Cambrex's missing records mishap
Lab control records for the analysis of APIs that were unavailable for the FDA's March 2009 inspection of a Cambrex Profarmaco facility in Milan, Italy, raised the regulator's eyebrows (WL: 320- 09-10). The missing records prevented investigators from confirming data submitted to support a drug application.
The company responded that the study was quite old and the retrieval of raw data was more difficult than anticipated. In addition, quality unit personnel told investigators that the raw data were lost during a computer software upgrade. "We have serious concerns about your firm's implementation of changes to your computerized systems," according to the warning letter. "It is your responsibility to provide the means of ensuring data protection (e.g., back-up system) for your computerized systems to prevent the permanent loss of records."
The company also explained the "raw data were difficult to collect and found partially incomplete because [they had been] recorded in different notebooks as the study was done by more analysts after a reorganization of the laboratory."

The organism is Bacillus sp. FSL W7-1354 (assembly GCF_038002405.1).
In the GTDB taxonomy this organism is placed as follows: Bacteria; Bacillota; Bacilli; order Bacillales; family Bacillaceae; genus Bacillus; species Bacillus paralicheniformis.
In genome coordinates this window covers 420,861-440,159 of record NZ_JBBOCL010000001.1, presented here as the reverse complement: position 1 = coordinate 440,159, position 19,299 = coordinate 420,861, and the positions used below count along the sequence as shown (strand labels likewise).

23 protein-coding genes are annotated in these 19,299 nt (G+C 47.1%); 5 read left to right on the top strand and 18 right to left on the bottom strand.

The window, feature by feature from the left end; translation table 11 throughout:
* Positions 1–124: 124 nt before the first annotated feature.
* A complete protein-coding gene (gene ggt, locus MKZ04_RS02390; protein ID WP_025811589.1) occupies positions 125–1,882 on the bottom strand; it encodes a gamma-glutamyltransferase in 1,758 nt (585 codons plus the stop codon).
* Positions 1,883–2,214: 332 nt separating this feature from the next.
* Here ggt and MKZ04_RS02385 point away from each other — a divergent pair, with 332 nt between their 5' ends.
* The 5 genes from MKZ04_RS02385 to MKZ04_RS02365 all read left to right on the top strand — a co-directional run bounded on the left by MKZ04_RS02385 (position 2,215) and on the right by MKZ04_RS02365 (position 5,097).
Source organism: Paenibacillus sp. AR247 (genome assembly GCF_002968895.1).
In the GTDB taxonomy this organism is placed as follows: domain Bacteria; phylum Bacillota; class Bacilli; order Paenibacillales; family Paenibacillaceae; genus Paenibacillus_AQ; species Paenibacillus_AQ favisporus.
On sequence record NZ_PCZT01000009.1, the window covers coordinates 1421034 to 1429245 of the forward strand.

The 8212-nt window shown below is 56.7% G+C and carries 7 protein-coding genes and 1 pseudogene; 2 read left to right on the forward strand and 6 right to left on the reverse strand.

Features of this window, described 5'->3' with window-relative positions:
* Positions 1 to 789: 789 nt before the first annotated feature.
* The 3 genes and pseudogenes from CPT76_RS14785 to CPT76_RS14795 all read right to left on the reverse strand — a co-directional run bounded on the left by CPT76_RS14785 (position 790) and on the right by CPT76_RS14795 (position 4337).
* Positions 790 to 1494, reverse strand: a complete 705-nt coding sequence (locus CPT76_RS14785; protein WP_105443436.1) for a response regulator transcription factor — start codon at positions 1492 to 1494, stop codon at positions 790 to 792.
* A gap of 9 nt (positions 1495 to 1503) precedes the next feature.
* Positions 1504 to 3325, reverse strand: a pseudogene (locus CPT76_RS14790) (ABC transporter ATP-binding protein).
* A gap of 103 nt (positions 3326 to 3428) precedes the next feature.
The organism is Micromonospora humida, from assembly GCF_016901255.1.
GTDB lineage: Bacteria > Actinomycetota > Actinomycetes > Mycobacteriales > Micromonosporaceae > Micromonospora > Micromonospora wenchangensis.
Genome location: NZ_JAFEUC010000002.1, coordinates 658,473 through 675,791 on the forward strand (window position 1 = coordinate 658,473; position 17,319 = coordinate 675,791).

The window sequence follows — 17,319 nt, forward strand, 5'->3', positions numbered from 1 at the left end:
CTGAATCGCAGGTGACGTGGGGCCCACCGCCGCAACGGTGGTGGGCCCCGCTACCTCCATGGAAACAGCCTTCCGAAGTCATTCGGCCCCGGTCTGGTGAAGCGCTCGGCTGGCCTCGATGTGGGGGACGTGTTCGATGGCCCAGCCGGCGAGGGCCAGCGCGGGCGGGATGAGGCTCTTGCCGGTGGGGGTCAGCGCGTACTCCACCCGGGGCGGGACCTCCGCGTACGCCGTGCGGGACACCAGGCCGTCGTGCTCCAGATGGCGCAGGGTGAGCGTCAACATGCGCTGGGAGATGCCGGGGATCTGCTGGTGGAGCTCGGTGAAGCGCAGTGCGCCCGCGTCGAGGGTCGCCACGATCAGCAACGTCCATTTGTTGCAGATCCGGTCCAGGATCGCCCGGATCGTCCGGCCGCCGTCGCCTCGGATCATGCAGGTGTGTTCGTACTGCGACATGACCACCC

The FDA remained steadfast: "Recording of raw data in different notebooks by your analysts and the reorganization of your laboratory should have no effect on the traceability and accountability of your raw data."
Cambrex then maintained that it was unable to find the printouts from the instrument used to gather the raw data and that the missing printouts "were probably aborted instrument runs that were not filed with the complete sequence of analysis."
"The omission of the raw data (i.e., alleged aborted runs) from a complete sequence of analyses raises serious concerns regarding the integrity and reliability of your analytical results," the warning letter says.